An Irish general election in the mouth of Brexit would not have been in the country’s interest, Taoiseach Leo Varadkar said.

Renewal of the main opposition party Fianna Fail’s confidence and supply parliamentary arrangement with Mr Varadkar’s Fine Gael-led administration ensures Ireland avoids a poll in the months around the UK’s planned EU exit.

It entails support for legislation implementing next year’s budget and enables the fragile minority coalition Government to operate for another 12 months.

Mr Varadkar said: “Both Fianna Fail and Fine Gael understand the existential threat that Brexit [poses to] Ireland and both parties believe that an election at this time would not be in the country’s interest and I don’t think the public would thank either party for causing an election at this time.”

They agreed to deliver on commitments made earlier this year for Budget 2019.

The Taoiseach added: “Also they [Fianna Fail] had some particular legislation being put forward by some of their spokespeople which they would like to see enacted and we have agreed to work with them on that.”

He said he could not guarantee an election would not be called next year, but it was not his intention to precipitate one.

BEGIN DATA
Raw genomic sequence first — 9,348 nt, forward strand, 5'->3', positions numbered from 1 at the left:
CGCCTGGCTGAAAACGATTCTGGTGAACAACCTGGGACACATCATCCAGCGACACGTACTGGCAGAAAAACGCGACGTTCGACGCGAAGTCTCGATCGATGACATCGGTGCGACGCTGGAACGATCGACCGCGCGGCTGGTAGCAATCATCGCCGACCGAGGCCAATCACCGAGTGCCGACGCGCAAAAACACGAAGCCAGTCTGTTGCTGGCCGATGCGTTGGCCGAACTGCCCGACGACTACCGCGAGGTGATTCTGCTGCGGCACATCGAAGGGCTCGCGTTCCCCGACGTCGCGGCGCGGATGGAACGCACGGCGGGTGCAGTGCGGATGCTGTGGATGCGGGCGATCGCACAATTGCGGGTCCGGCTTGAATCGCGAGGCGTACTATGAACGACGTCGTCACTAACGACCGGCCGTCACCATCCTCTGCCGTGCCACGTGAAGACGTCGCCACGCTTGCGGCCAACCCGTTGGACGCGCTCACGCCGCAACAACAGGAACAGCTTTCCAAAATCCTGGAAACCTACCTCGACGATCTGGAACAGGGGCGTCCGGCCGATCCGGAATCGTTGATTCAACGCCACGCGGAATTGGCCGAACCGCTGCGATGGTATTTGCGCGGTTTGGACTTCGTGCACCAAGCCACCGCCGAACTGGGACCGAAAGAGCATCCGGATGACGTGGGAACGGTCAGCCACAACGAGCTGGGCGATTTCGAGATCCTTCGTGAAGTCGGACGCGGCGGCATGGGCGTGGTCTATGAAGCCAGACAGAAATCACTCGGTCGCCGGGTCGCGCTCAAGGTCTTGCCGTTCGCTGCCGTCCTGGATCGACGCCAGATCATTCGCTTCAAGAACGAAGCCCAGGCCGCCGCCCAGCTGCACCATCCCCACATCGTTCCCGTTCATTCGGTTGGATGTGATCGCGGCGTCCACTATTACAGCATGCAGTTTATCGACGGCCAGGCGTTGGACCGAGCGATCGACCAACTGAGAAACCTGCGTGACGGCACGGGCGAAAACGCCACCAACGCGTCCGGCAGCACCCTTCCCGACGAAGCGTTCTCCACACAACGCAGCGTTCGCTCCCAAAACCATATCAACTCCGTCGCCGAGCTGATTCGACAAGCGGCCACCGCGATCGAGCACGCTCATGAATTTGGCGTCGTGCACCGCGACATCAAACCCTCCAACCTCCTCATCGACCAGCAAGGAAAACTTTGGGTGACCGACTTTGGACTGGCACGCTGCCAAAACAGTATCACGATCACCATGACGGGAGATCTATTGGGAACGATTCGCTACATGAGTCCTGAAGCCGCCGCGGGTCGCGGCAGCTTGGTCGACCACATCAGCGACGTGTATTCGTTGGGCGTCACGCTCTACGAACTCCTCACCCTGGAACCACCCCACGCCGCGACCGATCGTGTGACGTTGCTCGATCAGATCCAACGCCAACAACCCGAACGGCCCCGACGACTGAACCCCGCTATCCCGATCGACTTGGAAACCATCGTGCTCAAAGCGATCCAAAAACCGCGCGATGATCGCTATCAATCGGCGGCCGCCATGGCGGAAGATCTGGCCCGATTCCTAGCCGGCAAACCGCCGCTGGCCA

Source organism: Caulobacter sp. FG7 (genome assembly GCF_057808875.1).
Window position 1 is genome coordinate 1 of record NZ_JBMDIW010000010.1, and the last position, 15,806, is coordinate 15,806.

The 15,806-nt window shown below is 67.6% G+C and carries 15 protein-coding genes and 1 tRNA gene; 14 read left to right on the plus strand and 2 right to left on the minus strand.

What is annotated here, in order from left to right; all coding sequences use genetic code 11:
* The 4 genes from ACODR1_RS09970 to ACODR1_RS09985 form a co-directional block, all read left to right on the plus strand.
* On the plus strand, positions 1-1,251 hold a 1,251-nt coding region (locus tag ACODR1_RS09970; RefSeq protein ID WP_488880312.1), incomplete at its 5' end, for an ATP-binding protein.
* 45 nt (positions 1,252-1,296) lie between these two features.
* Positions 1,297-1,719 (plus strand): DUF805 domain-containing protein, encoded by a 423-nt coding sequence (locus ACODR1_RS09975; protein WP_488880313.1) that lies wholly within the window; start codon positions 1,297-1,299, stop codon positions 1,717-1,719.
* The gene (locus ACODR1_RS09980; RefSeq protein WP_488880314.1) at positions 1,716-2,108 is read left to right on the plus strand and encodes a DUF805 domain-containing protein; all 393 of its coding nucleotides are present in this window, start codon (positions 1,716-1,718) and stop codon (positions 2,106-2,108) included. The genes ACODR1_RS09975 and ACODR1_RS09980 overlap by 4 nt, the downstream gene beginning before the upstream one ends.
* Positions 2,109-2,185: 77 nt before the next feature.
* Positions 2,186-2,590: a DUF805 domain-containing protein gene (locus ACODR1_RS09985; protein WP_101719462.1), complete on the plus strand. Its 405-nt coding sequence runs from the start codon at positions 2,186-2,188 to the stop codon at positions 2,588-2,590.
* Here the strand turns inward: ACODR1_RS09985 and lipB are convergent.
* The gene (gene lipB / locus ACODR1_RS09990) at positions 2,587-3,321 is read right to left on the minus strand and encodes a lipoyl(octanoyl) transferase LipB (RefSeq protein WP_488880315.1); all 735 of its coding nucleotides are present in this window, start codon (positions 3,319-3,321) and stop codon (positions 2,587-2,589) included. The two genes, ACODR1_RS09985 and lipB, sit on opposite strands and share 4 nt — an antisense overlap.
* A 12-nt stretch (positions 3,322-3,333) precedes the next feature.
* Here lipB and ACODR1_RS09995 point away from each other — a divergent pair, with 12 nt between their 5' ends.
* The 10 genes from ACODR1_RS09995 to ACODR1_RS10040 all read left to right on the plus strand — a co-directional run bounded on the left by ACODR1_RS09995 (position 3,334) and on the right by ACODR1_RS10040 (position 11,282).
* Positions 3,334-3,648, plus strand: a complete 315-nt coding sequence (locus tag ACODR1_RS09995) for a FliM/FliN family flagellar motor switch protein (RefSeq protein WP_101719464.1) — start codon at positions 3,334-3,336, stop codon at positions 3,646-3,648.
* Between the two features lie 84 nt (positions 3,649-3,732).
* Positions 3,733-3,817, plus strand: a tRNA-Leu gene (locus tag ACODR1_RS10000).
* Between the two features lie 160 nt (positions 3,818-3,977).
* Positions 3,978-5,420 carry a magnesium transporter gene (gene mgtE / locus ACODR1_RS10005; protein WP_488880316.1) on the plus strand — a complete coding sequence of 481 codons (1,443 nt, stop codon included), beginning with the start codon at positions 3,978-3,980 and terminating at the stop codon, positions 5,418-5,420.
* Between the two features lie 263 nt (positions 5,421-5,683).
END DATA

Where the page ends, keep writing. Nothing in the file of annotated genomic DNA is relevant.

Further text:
He added: “It is my strong view that we have work to do, around Brexit, around protecting the economy, securing people’s jobs and making more progress in areas like health and education – and that is my focus as Taoiseach.”

Fianna Fail leader Micheal Martin has said it was in the national interest to have political stability as Ireland faced the prospect of a no-deal Brexit.

The historic pact between two parties founded from opposing sides of Ireland’s Civil War of the 1920s was struck following an inconclusive 2016 general election.

It lasted for three budgets.

Following the third and final budget in October, negotiating teams from both parties engaged in talks aimed at securing an extension.

The renewed deal will last the duration of 2019. The country will go to the polls in early 2020.

Criticising the performance of the government, Mr Martin said his party had reached the decision reluctantly, but he said it was “unavoidable” given the concerns posed by Brexit.